Deuteronomy 34:1-12 26th October 2014
Psalm 90:1-6, 13-17 1 Thessalonians 2:1-8 Matthew 22:34-46
Over the coming week we will have had Reformation day – October 31st – where Luther nailed his 95 theses to the castle church door in Wittenberg Germany, which were proposals to debate the doctrine and indulgences of the church. Then on 1st November it is All Saints day and the 2nd being All Souls Day.
But when it comes to celebrating saint’s days we don’t actually remember the many saints of the Old Testament.
Now to be recognised as a saint today you have to have carried out a few outstanding miracles.
Moses – who we hear about today was one who carried out many miracles in the name of God but we don’t actually celebrate him as a saint.
For Moses however – life with God was not about miracles. Even with the many miracles he carried out there was only one thing that Moses really wanted, and that is in many ways displayed in his acceptance that he would not cross the Jordan River.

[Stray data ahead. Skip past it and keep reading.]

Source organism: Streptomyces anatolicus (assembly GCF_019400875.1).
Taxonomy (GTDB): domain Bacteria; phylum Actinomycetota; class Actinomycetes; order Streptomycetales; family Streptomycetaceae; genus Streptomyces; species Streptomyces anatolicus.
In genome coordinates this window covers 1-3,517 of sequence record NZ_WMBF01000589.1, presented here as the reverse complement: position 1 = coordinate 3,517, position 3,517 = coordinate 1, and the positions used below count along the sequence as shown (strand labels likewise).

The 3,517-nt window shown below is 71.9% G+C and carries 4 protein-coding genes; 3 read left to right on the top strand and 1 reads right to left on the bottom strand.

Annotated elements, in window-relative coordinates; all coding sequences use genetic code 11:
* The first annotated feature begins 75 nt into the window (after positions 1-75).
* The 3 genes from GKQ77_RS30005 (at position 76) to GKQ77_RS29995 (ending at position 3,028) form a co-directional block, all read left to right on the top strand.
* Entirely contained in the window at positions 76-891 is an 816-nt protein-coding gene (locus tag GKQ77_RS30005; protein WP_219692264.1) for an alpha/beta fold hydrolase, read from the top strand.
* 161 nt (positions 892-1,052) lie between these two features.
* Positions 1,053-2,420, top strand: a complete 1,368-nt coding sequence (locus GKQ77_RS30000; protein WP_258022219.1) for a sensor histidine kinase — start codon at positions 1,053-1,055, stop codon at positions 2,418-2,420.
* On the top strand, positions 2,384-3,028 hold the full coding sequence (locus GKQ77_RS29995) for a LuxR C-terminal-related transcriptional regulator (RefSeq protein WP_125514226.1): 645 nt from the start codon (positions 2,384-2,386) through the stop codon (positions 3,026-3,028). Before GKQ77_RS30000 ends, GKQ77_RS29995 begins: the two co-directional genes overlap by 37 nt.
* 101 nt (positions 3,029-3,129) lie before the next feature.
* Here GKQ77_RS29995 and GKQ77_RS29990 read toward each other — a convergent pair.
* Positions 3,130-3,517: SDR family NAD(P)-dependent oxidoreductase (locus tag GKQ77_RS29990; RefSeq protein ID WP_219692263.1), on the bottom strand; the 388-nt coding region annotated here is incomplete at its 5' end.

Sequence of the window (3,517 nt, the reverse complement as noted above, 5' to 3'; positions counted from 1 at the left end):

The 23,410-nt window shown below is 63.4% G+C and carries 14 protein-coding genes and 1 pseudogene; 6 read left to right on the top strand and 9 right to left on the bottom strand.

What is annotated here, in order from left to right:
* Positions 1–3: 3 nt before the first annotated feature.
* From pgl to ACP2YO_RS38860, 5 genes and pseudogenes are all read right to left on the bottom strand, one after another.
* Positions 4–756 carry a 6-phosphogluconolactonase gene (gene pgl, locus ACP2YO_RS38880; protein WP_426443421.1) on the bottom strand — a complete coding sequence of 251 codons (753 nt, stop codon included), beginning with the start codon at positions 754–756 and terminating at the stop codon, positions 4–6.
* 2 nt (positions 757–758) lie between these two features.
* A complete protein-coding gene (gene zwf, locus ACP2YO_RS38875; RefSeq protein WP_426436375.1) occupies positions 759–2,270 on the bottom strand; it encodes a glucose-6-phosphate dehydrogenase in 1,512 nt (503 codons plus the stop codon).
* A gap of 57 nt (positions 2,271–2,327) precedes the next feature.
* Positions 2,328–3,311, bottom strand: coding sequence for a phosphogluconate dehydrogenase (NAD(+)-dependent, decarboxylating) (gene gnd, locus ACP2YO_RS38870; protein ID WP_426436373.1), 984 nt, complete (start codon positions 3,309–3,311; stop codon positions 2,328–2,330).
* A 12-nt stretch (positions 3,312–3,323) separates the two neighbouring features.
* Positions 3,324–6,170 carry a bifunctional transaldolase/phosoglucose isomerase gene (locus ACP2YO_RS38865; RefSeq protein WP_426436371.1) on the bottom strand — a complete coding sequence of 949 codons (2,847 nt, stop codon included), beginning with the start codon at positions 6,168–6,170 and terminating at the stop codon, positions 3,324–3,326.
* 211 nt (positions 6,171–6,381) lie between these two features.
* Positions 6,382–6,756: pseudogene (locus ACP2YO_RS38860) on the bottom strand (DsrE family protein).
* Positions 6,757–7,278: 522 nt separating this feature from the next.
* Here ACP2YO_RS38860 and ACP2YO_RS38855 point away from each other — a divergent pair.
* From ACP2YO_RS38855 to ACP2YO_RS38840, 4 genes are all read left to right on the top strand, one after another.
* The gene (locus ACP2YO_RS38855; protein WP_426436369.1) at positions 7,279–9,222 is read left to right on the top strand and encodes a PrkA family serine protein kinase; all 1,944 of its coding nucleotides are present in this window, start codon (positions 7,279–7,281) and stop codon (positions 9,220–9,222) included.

After the many years – we are told he was now 120 years old, that Moses remained attentive to God’s word in what was an amazing relationship – and there was one lesson he learned from God and that was – that it is very important to be in the will of God.
We know that for the Israelites, life was at its worst when they deliberately stepped out of Gods revealed will.
In fact Moses had prayed that every route would be firmly barred to him unless the Lord promised to walk that road with him. He states in Deut 3:25 –“If your presence does not go with us, do not send us up from here.”
Moses also prayed – teach me your ways oh Lord, that I may know you.
Nothing mattered more to Moses than knowing, obeying, and pleasing God.
In fact that threefold longing provided the essential motivation for Moses’ entire life.